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Scott Beck: The Importance of a Digital Persona

“Likes,” “shares,” and “connections” have become the digital currency of our day. They have the power to buy influence and market share.
Scott Beck
Scott Beck

Today, simply having a website just isn’t enough. Your digital storefront and your online reputation extend beyond the pixelated confines of your corporate domain to the social networks of Facebook, Twitter, Linked in, Pintrest, and Instagram. These, and others like them, constitute what are commonly referred to as “social media networks.” Your presence (or lack thereof) on these networks collectively forms your digital persona, your personal “state department,” if you will, an online cadre of ambassadors that represent you in the digital realm. Each portrays a version of you, a profile of at least one or several facets of you or your business.

These profile pages, housed within the larger construct of the social media network, convey truths about you—your beliefs, your goals, your lifestyle, your past, and your future. Your Facebook page and your LinkedIn profile, for instance, serve as two of your veritable online embassies, highly visible outposts that bear your name and your image. From these online locations, your credo and your story emanate to the digital masses. Your vision, your convictions, your victories, your hopes are being shared with consumers of all shapes and sizes: customers, prospects, peers, adversaries, journalists, governmental entities, complete strangers—even your mother-in-law!

According to Social Media Examiner,  97 percent of marketers participate in this ever-expanding social media universe. Why? Because they understand that a dynamic, consistent digital presence has huge potential to increase “likes,” “shares,” and “connections.” Those elements are the digital currency of our day. They have the power to buy influence and market share.

If there’s one thing worse than the total absence of a social media presence, it may well be that of an ill-conceived or neglected online social persona. If, for example, your brokerage business doesn’t have an active Facebook presence, what does it say about your company and, almost as important, what does it say about you and your employees? Social media interactions have a humanizing effect on audiences. Retail businesses run on the fuel of personal engagements and transactions. If an online seeker searches and finds your Facebook page and it is largely untouched, a faux storefront with little or no signs of life, what message is being sent?

Most likely, the user responds as one does when he or she walks down a suburban sidewalk and passes a fenced-in plot of land where a sign portends construction and retail commerce. The sign has a company’s logo and maybe a contact phone number. But, weeks go by, turning into months, and nothing changes. The sign stays but begins to fade, the fence begins to lean, the dirt and the grass give way to weeds, and, regrettably, the interest of the passersby moves on to other areas where real development and real progress is being made. So, too, is the waning interest of online “passersby” who find your various online profile pages dilapidated and in need of repair. Their expectations are dashed, and they move on to your competitors. Your competitors, whose online facsimiles connote a personable brand image, with social media “ambassador” pages that act like real people act, are more than happy to absorb your lost customers. People like to deal with people, not companies.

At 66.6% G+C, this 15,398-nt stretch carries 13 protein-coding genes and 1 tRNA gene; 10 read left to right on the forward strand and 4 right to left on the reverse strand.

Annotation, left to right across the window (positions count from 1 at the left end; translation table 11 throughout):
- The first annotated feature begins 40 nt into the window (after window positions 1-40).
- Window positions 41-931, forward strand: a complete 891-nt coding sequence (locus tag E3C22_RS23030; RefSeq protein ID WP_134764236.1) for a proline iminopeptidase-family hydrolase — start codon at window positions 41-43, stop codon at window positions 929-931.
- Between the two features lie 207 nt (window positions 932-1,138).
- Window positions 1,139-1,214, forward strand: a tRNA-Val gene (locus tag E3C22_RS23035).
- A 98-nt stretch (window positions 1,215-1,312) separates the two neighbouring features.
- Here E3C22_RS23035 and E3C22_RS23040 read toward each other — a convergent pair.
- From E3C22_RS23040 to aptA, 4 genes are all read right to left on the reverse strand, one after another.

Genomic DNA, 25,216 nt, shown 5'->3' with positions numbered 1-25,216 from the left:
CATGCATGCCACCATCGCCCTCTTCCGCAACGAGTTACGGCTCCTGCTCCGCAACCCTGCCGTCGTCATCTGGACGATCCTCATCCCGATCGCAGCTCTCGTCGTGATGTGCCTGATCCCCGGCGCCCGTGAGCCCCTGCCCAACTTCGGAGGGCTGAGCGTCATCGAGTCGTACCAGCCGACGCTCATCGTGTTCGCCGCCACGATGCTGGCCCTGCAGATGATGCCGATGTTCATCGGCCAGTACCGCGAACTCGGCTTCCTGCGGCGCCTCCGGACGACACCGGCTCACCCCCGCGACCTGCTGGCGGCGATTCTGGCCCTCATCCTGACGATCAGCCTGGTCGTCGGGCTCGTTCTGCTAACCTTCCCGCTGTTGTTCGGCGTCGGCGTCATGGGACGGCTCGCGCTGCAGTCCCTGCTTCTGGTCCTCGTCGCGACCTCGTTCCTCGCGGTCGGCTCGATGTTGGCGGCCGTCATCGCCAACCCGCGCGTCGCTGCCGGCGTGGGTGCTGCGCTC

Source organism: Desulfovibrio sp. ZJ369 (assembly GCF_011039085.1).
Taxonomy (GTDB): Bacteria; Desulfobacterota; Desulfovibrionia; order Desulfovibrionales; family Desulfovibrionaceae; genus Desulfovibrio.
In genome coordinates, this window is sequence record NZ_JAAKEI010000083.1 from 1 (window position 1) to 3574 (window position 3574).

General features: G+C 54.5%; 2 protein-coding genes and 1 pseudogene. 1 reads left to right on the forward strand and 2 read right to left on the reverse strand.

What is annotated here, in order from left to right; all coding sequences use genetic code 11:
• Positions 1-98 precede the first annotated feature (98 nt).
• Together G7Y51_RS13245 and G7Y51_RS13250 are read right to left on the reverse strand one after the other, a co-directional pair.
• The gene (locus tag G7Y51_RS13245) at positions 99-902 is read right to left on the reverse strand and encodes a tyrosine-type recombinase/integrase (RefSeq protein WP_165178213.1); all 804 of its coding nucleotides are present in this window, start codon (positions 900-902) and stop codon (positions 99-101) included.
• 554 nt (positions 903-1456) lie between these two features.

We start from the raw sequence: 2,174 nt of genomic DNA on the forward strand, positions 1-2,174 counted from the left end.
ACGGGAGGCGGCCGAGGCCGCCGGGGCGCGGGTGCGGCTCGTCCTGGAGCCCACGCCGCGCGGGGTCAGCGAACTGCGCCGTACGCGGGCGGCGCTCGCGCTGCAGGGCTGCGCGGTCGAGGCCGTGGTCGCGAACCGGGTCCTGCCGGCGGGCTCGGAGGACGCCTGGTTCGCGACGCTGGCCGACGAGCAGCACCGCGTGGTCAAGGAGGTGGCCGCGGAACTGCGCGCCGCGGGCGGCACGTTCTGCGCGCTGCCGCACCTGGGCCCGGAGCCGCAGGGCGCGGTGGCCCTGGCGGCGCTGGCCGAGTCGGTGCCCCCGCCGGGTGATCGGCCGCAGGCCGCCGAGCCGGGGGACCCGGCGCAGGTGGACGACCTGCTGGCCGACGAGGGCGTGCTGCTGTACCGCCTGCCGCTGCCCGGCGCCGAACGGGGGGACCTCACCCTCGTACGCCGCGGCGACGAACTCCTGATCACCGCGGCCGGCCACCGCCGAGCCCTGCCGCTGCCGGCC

As an entrepreneur, I know the importance of social media. My Facebook, Twitter, LinkedIn and Instagram profiles are cogs in a larger network—my network—where I can share my business brands’ with not only my local Dallas community, but also the entire world. The result is more accessibility for my customers and business partners, as well as more recognition for my teams’ shared successes.

For my business interests, I regularly post to my Linked-In account updates and pictures of our Dallas Midtown Project, along with new projects involving Beck Ventures. Similarly, I post personal pictures of friends and family on Instagram and Facebook. Sharing these updates allows me to stay connected with my stakeholders while other online audiences—some unaffiliated or unaware—become more acquainted with my brand.

Integrating my social media presence with our businesses’ websites has proven very successful as it helps their organic ranking on Google’s search engines and other social networks. Companies like our marketing arm Enversa, specialize in creating these types of sustainable online media and digital brand strategies for advertisers and brands across the country. Enversa works with clients large and small whose businesses require continual consumer engagement and customer retention.

Not only is social media a place to share my voice, It also gives me the opportunity to potentially gain a new audience or business partner. Every post you make provides you that chance. With the following you build, you have the potential to reach out to new customers, recent customers, and even old ones. Every comment you make allows someone to react, and every reaction can lead to a new venture.

In this modern digital age, sophisticated people expect you to have LinkedIn and Facebook accounts; they expect to be able to get in touch with a company representative. Through my different accounts, I am able to keep in touch with business contacts, share happenings, and create conversations. My Digital Persona has become critical to my business success and has created a framework through which others can observe me, in a manner in which I can manage how they perceive me.

Scott Beck is founder and president of Beck Ventures Inc. Contact him at [email protected].